To counteract or reverse the negative effects of excessive alkalinity, sulfurous acid may be added to irrigation water to reduce its alkalinity. In particular, sulfurous acid may be used to control water pH and address the adverse effects of salts or other substances such as bicarbonates, sodium, and chlorides in irrigation water. Furthermore, sulfurous acid, unlike sulfuric acid, is safer to handle and may be generated economically.

Applications for sulfurous acid are plentiful, including, among others, agriculture, turf and lawn irrigation, wastewater treatment, and coal-bed-methane water reclamation. Sulfurous acid may also be used to control algae without threatening aquatic growth or plant life, remove excess chlorine from wastewater, descale calcium carbonate deposits or mollusks (e.g., zebra mussels, barnacles, etc.) in pipes or other water conduits or tanks, treat aqueous mixtures such as mine slurries, process sugar, and the like. In other cases, sulfurous acid may be applied as a nutrient for vegetation or be used as a fungicide.

To produce sulfurous acid, different entities currently market or fabricate various sulfurous acid generators. These generators typically produce sulfurous acid by burning elemental sulfur to create sulfur dioxide gas. This gas is then combined with water to produce sulfurous acid. Nevertheless, all of these sulfurous acid generators also produce chemically formed mist particles of tiny size as a byproduct. When released, this mist creates a large and highly visible plume.

Moreover, this mist is difficult if not impossible to eliminate using currently available scrubbers that employ liquid spray and scrubber packing. Even generators that employ a second vapor recovery aspirator after the mixing chamber do not eliminate the majority of the mist, but rather just move the mist down the water discharge tube. The mist is still highly visible and detectable upon discharge.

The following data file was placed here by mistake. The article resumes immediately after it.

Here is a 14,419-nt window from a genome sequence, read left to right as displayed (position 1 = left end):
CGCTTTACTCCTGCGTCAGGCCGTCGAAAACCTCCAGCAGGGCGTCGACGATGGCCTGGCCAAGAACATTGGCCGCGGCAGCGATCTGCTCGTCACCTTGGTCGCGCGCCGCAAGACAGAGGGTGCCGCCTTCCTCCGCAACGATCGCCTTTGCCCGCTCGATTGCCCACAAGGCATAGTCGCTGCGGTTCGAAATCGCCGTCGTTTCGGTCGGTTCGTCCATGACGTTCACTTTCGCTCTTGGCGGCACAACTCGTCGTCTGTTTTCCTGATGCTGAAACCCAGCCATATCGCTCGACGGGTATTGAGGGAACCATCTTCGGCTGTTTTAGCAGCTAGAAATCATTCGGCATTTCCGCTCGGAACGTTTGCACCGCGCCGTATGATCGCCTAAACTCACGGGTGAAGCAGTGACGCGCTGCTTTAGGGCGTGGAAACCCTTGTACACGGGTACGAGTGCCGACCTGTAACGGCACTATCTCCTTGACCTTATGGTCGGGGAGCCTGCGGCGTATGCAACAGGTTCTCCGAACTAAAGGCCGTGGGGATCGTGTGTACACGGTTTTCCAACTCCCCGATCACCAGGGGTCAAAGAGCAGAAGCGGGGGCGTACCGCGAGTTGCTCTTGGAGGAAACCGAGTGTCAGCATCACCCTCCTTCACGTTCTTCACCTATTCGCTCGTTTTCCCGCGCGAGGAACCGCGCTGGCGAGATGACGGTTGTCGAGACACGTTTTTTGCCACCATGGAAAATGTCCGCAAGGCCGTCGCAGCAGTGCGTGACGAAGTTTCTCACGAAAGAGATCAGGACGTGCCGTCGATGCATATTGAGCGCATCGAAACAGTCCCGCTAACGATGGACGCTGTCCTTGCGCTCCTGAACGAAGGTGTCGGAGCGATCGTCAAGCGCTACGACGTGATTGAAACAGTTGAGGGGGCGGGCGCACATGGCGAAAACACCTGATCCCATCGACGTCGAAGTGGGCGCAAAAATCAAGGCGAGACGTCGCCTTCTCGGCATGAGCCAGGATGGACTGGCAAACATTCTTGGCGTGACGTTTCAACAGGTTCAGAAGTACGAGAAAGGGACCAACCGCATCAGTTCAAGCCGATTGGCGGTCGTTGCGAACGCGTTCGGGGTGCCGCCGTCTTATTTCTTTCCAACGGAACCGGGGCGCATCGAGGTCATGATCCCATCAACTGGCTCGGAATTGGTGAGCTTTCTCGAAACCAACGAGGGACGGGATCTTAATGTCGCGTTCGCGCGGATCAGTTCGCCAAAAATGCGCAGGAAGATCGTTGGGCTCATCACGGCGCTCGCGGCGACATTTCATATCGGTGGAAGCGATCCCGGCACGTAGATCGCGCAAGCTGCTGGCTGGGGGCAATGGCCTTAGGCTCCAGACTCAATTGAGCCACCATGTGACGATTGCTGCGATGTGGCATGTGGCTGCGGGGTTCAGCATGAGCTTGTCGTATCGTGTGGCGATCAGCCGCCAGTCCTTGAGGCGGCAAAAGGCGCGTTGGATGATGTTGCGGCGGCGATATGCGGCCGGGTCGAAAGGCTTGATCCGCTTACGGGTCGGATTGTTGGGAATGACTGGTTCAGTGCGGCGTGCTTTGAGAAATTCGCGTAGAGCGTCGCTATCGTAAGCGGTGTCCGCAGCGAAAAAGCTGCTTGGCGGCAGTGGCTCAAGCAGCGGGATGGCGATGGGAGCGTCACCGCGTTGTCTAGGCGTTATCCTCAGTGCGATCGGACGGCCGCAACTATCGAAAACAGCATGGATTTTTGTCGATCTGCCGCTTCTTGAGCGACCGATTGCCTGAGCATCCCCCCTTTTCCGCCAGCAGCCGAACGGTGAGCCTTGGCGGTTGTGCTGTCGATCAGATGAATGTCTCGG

Due to the mist's sub-micron size and its chemically formed nature, the mist moves with the surrounding gases and is not readily placed in contact with or absorbed by water. The majority of particles smaller than 250 micron diameter are released into the atmosphere. Compounding this problem is light scattering, a phenomenon at a maximum with submicron particles. Thus, a small amount of mist creates a large visible plume.

There is some debate whether sulfur dioxide gas forms sulfurous acid or simply stays in water as dissolved ions. Sulfur dioxide gas, whether entrained or dissolved in the mist is free to separate from the mist upon evaporation of the water or upon release of mist to the atmosphere. Sulfur dioxide is also easily detected by smell. Thus, the mist may be a nuisance environmentally, aesthetically, and commercially. For example, depending on local zoning and permitting conditions, the odors, visible plumes, emission standards, or the like may restrict use or installation of sulfurous acid generators employing sulfur burners.

In view of the foregoing, what are needed are apparatus and methods for recovering most if not all of the mist produced by sulfurous acid generators. Further needed are apparatus and methods for removing residual sulfur dioxide gas not captured in the sulfurous acid generation process. Ideally, such a system and method would allow the sulfurous acid generator to maintain maximum sulfur burn rates. Furthermore, such an apparatus and method would ideally remove the mist and any residual sulfur dioxide from the exhaust effectively in a single pass, even in a single step. Such an apparatus and method may be employed in a larger overall system for safely generating sulfurous acid on demand.

BRIEF SUMMARY OF THE EMBODIMENTS

Consistent with the foregoing, and in accordance with the invention as embodied and broadly described herein, a system is disclosed for retrieving a mist of sulfurous acid and creating sulfurous acid from residual sulfur dioxide gas originating from an exhaust of a sulfurous acid generator. Such a system is disclosed in one embodiment in accordance with the invention to include a sulfurous acid generator to output sulfurous acid, in a primary stream, and an exhaust comprising a mist of sulfurous acid and sulfur dioxide gas.